President Donald Trump’s campaign on Monday filed a lawsuit in New Mexico challenging the 2020 general election results over the state’s use of ballot drop boxes.
The campaign’s lawsuit alleges that New Mexico Secretary of State Maggie Toulouse Oliver violated state election laws by allowing voters to return their absentee ballots in drop boxes placed outside polling locations instead of handing their ballot to a presiding election judge.
The drop boxes were installed in the state as part of measures to avoid crowding at polling places due to the pandemic. The lawsuit argues that the drop boxes should have been subjected to the same requirement as a “secured container,” as stipulated for alternative ballot-return options by the election code.
Under the code, election officials are subject to a number of security requirements when using secured containers, such as installing video surveillance cameras. This was not done with the drop boxes this election, the lawsuit alleges. Instead, the secretary of state treated the drop boxes as an “in person ... alternate voting location, mobile alternate voting location, or election day voting location.”
The campaign sued, asking the court to delay the certification of New Mexico’s election results or alternatively ask the court to order the New Mexico legislature to appoint the electors. The legal team is also asking the judge to mandate a statewide canvass of absentee votes and is seeking the court to segregate the ballots turned in at drop boxes, investigate each location to determine whether statutory procedures were followed, and if they were not, to exclude them from the vote count.
Although New Mexico Democrat electors cast their votes for president on Monday, the campaign argues that the ultimate significant deadline is Jan. 20, as it is the only date stipulated in the U.S. Constitution. The “safe harbor” date, Dec. 14 when electors cast their votes, and Jan. 6 when Congress counts the votes are only deadlines set out under federal law, they argued.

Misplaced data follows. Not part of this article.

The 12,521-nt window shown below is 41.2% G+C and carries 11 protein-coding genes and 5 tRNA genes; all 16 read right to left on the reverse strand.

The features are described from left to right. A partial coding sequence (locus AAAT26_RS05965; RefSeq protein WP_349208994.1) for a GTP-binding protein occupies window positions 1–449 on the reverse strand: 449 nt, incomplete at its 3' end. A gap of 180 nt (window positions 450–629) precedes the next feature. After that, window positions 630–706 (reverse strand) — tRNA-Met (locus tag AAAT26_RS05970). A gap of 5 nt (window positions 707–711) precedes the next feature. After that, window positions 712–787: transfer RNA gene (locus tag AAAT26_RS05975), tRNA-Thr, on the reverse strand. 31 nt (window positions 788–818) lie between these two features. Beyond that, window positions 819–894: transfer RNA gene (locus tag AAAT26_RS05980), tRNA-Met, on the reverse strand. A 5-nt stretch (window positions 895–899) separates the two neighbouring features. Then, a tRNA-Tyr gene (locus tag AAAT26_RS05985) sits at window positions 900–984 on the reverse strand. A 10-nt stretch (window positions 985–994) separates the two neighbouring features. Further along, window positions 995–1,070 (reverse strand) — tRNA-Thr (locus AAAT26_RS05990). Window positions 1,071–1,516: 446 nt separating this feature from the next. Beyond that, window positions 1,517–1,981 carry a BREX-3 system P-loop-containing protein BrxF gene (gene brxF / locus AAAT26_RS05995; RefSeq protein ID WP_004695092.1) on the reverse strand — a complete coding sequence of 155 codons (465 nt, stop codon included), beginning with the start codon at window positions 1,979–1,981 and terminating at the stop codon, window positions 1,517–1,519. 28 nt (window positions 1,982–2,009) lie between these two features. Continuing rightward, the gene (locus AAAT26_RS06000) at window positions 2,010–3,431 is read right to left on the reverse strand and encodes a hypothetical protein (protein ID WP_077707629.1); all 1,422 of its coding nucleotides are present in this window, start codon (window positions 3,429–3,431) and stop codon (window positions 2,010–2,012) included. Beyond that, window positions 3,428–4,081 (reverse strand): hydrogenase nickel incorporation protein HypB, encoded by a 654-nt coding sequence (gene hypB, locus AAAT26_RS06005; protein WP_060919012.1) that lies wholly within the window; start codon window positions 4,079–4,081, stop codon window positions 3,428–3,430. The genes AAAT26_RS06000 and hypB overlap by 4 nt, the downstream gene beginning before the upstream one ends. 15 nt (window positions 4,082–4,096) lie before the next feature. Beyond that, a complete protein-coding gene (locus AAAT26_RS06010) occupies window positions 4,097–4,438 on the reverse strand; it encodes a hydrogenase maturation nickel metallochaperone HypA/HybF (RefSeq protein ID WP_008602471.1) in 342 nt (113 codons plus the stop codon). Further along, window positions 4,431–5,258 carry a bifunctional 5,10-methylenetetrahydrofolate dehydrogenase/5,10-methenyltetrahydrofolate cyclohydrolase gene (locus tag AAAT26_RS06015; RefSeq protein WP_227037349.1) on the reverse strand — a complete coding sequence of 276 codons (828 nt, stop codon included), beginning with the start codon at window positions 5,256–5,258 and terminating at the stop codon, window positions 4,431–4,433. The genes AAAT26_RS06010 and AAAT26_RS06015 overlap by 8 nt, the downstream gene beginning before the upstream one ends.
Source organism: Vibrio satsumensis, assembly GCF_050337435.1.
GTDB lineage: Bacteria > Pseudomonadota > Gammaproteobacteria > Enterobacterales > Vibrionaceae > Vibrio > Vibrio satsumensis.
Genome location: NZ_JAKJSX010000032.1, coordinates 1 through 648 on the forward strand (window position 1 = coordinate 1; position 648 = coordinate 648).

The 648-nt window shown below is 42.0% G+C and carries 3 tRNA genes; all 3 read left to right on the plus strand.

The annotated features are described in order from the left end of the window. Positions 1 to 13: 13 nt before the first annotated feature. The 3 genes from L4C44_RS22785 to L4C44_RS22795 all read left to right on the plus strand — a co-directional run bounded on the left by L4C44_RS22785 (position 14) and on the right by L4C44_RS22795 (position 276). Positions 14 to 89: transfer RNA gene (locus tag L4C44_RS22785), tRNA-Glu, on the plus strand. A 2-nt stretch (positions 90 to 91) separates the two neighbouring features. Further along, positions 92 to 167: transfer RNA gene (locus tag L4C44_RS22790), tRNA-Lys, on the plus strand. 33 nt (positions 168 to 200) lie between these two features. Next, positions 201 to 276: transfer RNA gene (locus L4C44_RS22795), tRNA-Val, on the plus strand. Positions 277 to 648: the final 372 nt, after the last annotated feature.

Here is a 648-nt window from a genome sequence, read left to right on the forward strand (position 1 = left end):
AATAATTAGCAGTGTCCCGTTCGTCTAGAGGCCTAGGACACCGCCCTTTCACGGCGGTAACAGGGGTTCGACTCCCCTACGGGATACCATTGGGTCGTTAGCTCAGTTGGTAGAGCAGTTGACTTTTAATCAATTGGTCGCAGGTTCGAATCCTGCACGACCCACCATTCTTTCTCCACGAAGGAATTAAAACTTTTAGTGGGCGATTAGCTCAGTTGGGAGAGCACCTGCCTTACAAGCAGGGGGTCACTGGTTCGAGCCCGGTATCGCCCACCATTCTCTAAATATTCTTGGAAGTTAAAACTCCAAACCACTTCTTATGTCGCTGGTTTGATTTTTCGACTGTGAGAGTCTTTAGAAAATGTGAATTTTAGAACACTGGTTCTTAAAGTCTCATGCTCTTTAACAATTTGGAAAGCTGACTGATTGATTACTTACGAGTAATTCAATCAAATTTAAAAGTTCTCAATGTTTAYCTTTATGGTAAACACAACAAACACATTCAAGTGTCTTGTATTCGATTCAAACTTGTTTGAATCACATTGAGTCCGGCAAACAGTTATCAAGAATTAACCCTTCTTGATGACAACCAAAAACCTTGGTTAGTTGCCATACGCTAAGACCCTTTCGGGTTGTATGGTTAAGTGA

“We have questioned these drop boxes and the entire election process where the Secretary of State seems to make up her own rules and allows violations to happen in this past election. To allow these actions to happen stains our election integrity and our very democracy,” Pearce said.
Trump, his allies, and a number of third-parties have filed a slew of lawsuits in an attempt to de-certify the election results in multiple battleground states, asking judges to prevent presidential electors in those states from taking any official action until all allegations of fraud are transparently and independently addressed.
According to witness and expert testimony that emerged after Nov. 3, it’s possible that a significant proportion of votes were cast and counted in violation of state election codes and the U.S. Constitution, the legal challenges contest.
Allegations about election fraud have been repeatedly denied by leading election officials, while critics and members of the media have characterized the claims as “baseless.”
Meanwhile, many of these cases have been tossed out by judges for procedural reasons, such as lack of standing to bring a case; lack of jurisdiction to hear the case; mootness, where there is no longer a controversy between the parties; and laches, where a judge ruled there was a lack of diligence in bringing a claim. Other judges are not convinced by the allegations presented.